Wouldn’t it be awesome if we were able to take full responsibility for our own well-being and make ourselves happy?
There are different exercises available which have proven their effectiveness in increasing people’s well-being. However, which are the most effective? Almost all mood-enhancing exercises are most effective if repeated regularly (Sheldon & Lyubomirsky, 2006). However, with our lives being stressful and time being scarce, how can we stay motivated to do such exercises several times?
Sheldon & Lyubomirsky (2006) hypothesized that people are more likely to stay motivated doing happiness-enhancing exercises if they identify the exercise as pleasant and coherent with one’s ideas. Two mood-enhancing exercises were included. In the “expressing-gratitude-condition”, participants had to write about things they were grateful for. In the “best-possible-self-condition”, participants illustrated how they imagined their perfect future. Participants first completed a questionnaire about their mood, then they performed the exercise and were then asked how motivated they were to reperform the exercise in the upcoming weeks. Two and four weeks later, participants again completed the mood questionnaire and were asked each time if they still performed the exercise regularly. The findings suggest that people are more likely to stay motivated doing mood-enhancing exercises if these are enjoyable and coherent with one’s personal values and at the same time this also makes them more effective (Sheldon & Lyubomirsky, 2006).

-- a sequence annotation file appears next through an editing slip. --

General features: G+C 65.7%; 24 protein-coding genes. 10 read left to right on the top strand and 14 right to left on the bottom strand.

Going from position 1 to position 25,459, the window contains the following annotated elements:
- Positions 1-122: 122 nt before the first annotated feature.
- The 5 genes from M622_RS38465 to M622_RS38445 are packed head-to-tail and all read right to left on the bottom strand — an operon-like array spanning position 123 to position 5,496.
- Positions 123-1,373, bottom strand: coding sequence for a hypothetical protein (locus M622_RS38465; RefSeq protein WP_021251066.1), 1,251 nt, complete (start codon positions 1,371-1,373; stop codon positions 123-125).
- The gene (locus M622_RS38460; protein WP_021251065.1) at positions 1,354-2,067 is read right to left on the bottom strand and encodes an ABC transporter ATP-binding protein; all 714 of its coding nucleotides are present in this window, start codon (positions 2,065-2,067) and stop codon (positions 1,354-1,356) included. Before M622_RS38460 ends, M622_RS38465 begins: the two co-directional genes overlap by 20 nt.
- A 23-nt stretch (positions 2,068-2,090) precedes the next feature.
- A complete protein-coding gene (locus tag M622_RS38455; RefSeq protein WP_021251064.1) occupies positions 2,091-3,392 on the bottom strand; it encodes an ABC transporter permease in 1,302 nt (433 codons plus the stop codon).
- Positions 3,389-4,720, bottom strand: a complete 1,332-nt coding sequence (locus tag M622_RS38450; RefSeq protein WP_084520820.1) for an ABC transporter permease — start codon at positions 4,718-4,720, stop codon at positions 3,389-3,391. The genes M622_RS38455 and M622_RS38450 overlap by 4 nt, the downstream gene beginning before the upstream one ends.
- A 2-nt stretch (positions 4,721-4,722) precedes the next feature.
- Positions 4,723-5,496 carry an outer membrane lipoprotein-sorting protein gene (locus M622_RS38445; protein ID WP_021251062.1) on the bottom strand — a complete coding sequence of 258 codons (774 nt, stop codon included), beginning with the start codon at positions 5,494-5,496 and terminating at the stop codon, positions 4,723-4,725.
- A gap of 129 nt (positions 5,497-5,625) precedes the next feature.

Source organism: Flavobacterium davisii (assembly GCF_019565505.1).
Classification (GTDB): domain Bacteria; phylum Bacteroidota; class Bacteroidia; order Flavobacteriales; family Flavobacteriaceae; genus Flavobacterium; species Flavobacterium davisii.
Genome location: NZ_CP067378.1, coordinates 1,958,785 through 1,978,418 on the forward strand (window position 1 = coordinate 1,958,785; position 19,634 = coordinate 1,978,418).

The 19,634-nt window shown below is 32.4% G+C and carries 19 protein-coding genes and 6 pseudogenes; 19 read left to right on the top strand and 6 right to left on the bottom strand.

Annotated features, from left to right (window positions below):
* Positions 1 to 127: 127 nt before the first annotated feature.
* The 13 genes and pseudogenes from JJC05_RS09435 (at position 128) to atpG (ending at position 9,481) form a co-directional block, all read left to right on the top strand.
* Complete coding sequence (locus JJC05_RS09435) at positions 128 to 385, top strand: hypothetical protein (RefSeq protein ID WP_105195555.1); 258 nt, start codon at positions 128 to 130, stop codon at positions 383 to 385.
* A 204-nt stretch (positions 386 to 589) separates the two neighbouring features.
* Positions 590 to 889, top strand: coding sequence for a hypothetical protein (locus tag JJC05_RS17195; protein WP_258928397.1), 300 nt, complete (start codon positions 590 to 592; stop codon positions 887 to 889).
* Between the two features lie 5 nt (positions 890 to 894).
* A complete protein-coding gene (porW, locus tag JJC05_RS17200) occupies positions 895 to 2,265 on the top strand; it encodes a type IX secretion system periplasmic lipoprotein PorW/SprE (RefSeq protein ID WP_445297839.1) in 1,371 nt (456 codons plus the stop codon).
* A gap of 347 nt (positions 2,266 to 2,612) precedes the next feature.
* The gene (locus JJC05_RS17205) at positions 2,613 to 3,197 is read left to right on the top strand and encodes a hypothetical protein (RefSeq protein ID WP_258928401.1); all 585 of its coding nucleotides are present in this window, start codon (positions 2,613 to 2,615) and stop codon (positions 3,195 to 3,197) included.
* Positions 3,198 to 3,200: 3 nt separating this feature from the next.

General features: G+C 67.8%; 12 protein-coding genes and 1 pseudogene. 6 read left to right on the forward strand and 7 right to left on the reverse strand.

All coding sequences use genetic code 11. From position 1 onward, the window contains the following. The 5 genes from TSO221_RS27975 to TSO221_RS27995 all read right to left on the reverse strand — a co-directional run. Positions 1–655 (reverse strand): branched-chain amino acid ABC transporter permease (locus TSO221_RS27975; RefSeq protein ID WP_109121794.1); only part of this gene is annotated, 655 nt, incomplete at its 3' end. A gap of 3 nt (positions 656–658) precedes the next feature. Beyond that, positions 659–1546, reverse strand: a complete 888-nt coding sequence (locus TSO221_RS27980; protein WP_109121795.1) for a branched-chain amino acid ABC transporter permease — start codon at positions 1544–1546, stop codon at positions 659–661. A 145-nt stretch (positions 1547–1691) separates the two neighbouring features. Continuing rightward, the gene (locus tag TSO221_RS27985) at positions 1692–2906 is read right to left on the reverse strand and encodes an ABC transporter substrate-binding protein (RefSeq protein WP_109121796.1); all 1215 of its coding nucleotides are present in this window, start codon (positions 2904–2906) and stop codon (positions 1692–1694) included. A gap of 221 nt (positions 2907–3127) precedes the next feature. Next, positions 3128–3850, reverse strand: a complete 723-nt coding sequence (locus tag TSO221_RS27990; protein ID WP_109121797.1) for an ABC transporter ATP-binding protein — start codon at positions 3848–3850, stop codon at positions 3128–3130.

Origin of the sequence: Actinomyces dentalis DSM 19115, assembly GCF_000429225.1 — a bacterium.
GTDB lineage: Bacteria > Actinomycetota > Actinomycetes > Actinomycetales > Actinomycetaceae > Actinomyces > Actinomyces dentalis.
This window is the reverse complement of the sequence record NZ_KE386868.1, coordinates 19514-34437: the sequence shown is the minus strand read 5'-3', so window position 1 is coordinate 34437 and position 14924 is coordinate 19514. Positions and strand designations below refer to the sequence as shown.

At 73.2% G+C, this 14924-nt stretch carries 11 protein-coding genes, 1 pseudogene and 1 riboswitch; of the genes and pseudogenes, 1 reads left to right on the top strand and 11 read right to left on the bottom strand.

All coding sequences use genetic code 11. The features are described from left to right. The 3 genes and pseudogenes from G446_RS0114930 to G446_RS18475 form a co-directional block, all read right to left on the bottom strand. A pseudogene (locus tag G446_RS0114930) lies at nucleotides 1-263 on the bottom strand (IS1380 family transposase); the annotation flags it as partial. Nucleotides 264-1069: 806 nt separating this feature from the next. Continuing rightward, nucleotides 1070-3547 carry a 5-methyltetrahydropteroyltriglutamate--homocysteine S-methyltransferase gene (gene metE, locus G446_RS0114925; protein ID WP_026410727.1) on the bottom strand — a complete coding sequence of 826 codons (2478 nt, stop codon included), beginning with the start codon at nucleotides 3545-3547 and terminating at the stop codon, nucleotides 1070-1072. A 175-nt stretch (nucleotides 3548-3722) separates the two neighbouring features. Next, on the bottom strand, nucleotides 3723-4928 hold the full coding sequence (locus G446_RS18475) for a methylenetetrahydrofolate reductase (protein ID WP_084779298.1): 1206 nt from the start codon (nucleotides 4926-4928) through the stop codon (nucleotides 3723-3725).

This suggests that you should find an exercise which is not proven to be effective for many people, but which corresponds with YOUR own ideas of happiness.
Reference: Sheldon, K. M., & Lyubomirsky, S. (2006). How to increase and sustain positive emotion: The effects of expressing gratitude and visualizing best possible selves. The journal of positive psychology, 1(2), 73-82.
Written by Mariama Freitag